Problems and Persons: Preface
Forrester (Mary)
Source: Forrester - Persons, Animals, and Fetuses: An Essay in Practical Ethics, 1996, Preface
Paper - Abstract

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Preface (Full Text)

  1. This is a book about practical ethics. Much has been written already about the problems discussed here: namely, animal rights1, obligations to future generations, abortion2, when medical treatment should be stopped, and euthanasia. Why is yet another book needed?
  2. I believe that there is something lacking in most of the literature on applied ethics. What is missing is theory: a rationale for choosing the paths to solutions based on a clear philosophical account of what can justify moral judgments. While many books on practical ethics begin with some general principles, little is said about where the principles came from or why these principles should be adopted rather than others. Moreover, it is also not always evident how general principles can generate answers to very specific, very complex dilemmas. It sometimes seems that any moral theory can generate different answers to the same question.
  3. One result of these problems is that philosophy is often considered irrelevant by the people in the trenches. As a nurse practitioner, I receive countless journals and brochures announcing conferences. Many of these conclude something on medical ethics, and those writing the articles or conducting the workshops are never philosophers and often have little or no background in philosophy.
  4. I believe that practical ethics needs a large injection of metaethics and moral theory. It needs answers to the following three questions.
    … (1) How do we justify choosing one moral theory over another?
    … (2) What moral theory or theories are justifiable?
    … (3) How do we apply moral theories to complex practical situations? In Part II of this book I propose answers to these questions. I believe that these answers put my practical conclusions on a sounder basis than they would have without them.
  5. This theoretical work gives some grounding for the development of a concept of personhood, which I undertake in Part III. Personhood is the glue that ties together the practical problems discussed here. How we should treat human fetuses3 and nonhuman animals depends largely upon whether they are persons. And the limits to which we ought to go to preserve life also have much to do with when an individual stops being a person. Once we can say what a person is, we may have answers to a large number of thorny questions.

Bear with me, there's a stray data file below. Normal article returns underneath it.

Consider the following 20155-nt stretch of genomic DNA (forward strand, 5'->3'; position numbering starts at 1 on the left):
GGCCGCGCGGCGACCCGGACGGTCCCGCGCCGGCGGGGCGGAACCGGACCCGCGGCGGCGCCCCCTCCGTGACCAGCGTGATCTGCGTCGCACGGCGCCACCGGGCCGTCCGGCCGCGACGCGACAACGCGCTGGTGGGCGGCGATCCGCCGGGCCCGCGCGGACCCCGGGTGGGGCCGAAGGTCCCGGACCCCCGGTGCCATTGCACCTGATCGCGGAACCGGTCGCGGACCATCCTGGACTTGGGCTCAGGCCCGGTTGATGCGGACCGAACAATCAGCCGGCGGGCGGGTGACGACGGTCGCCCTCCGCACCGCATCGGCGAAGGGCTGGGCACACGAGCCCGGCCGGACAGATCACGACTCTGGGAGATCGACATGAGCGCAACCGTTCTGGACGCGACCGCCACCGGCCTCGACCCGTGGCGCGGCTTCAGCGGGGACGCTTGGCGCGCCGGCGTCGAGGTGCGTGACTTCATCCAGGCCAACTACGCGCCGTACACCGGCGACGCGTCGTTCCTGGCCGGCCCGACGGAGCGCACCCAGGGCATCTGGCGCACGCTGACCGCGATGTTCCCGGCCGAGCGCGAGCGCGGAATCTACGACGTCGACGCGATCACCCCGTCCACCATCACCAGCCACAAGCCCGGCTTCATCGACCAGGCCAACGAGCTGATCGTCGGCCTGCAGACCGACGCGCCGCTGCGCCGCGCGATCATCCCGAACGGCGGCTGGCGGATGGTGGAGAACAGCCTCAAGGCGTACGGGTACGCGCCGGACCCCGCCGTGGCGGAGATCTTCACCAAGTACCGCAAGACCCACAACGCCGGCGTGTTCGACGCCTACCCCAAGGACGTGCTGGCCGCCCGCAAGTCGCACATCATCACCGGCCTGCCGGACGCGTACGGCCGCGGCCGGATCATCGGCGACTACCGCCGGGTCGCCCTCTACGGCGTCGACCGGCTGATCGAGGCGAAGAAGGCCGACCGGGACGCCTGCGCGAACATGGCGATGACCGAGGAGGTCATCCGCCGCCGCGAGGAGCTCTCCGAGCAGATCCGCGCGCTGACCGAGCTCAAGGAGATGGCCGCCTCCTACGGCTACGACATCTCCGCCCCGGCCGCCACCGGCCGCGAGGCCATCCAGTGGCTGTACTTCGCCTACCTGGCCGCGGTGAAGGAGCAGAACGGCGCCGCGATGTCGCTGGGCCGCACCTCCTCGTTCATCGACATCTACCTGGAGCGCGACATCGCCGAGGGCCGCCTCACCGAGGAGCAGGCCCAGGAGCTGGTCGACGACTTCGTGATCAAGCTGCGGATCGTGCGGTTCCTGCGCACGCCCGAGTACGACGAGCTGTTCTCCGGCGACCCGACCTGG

6. Theoretical ethics can, however, be tedious reading for someone who has not had much prior experience reading philosophy. I have tried to alleviate the pain for beginners by making the book accessible on three levels:
    • Those who are primarily interested in the practical issues may wish to read the introductory material (Part I), then the summaries of Parts II (Theory and Justification) and III (The Nature of Persons), and finally Part IV (Practical Applications).
    • Those who want to know how I justify my positions should also read all of Parts II and III.
    • Professional philosophers will probably not be satisfied with what appears in the text alone. I discuss many fine points, as well as actual and possible objections, in extensive endnotes. I strongly encourage anyone who finds an argument in the text unconvincing to examine the notes provided.
      This procedure is meant to make the book of use not only to professional philosophers, but also to non-philosophers with an interest in practical ethics. In particular, I hope it will appeal to those who deal with moral problems in medical and environmental areas, and those with concerns about abortion4, euthanasia, and animal rights5. It might also serve as supplementary reading for courses in practical ethics.
  7. I would like to thank three people whose help has been invaluable, and who have made this book much better than it would otherwise have been. David Resnik, of the University of Wyoming, Bernard Rollin, of Colorado State University, and James Forrester, of the University of Wyoming all read and made many helpful comments on the manuscript at different stages of its progress. Besides, Professor Forrester — who is also my husband — spent many days making the manuscript camera ready and dealing with a constant barrage of computer problems. He has also endured my ill-tempered objections to some of his comments. His suggestions, both substantive and stylistic, have been extremely useful, even in the few cases where I have not accepted them. He has been a constant support throughout. There is no way I can express my appreciation fully.
  8. I would like to thank the University of Wyoming for appointing me a Faculty Affiliate, thus giving me expanded library privileges. My children also deserve much thanks: Jim Forrester, for designing the computer on which this book was written, and Sarah Bright, for her constant encouragement and good suggestions.
  9. I am grateful to the outside reviewer for Kluwer Academic Publishers for his useful suggestions and in particular for forcing me to take more account of the libertarian viewpoint and drawing my attention to the work of Julian Simon and the recent publications of Jan Narveson.


Annotated printout (of this and book-summary) filed in "Various - Papers on Identity Boxes: Vol 06 (F-G)".

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